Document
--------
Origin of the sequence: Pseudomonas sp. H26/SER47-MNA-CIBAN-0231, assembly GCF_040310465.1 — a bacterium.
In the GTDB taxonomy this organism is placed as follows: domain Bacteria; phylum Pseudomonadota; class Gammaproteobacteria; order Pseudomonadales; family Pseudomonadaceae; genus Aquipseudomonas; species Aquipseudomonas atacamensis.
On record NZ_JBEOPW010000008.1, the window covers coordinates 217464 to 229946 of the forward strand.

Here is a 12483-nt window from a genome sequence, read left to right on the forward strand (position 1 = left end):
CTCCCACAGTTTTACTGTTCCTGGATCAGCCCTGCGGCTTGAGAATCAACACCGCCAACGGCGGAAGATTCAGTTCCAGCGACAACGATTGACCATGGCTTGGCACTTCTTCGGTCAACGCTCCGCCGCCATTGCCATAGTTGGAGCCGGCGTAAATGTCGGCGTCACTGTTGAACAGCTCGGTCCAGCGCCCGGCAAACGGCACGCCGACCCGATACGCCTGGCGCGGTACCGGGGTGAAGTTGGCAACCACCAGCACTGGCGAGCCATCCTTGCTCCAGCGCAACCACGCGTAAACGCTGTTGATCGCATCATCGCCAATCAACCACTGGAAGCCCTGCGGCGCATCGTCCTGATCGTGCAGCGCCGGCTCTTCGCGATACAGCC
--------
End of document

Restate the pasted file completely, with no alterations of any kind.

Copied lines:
Origin of the sequence: Pseudomonas sp. H26/SER47-MNA-CIBAN-0231, assembly GCF_040310465.1 — a bacterium.
In the GTDB taxonomy this organism is placed as follows: domain Bacteria; phylum Pseudomonadota; class Gammaproteobacteria; order Pseudomonadales; family Pseudomonadaceae; genus Aquipseudomonas; species Aquipseudomonas atacamensis.
On record NZ_JBEOPW010000008.1, the window covers coordinates 217464 to 229946 of the forward strand.

Here is a 12483-nt window from a genome sequence, read left to right on the forward strand (position 1 = left end):
CTCCCACAGTTTTACTGTTCCTGGATCAGCCCTGCGGCTTGAGAATCAACACCGCCAACGGCGGAAGATTCAGTTCCAGCGACAACGATTGACCATGGCTTGGCACTTCTTCGGTCAACGCTCCGCCGCCATTGCCATAGTTGGAGCCGGCGTAAATGTCGGCGTCACTGTTGAACAGCTCGGTCCAGCGCCCGGCAAACGGCACGCCGACCCGATACGCCTGGCGCGGTACCGGGGTGAAGTTGGCAACCACCAGCACTGGCGAGCCATCCTTGCTCCAGCGCAACCACGCGTAAACGCTGTTGATCGCATCATCGCCAATCAACCACTGGAAGCCCTGCGGCGCATCGTCCTGATCGTGCAGCGCCGGCTCTTCGCGATACAGCC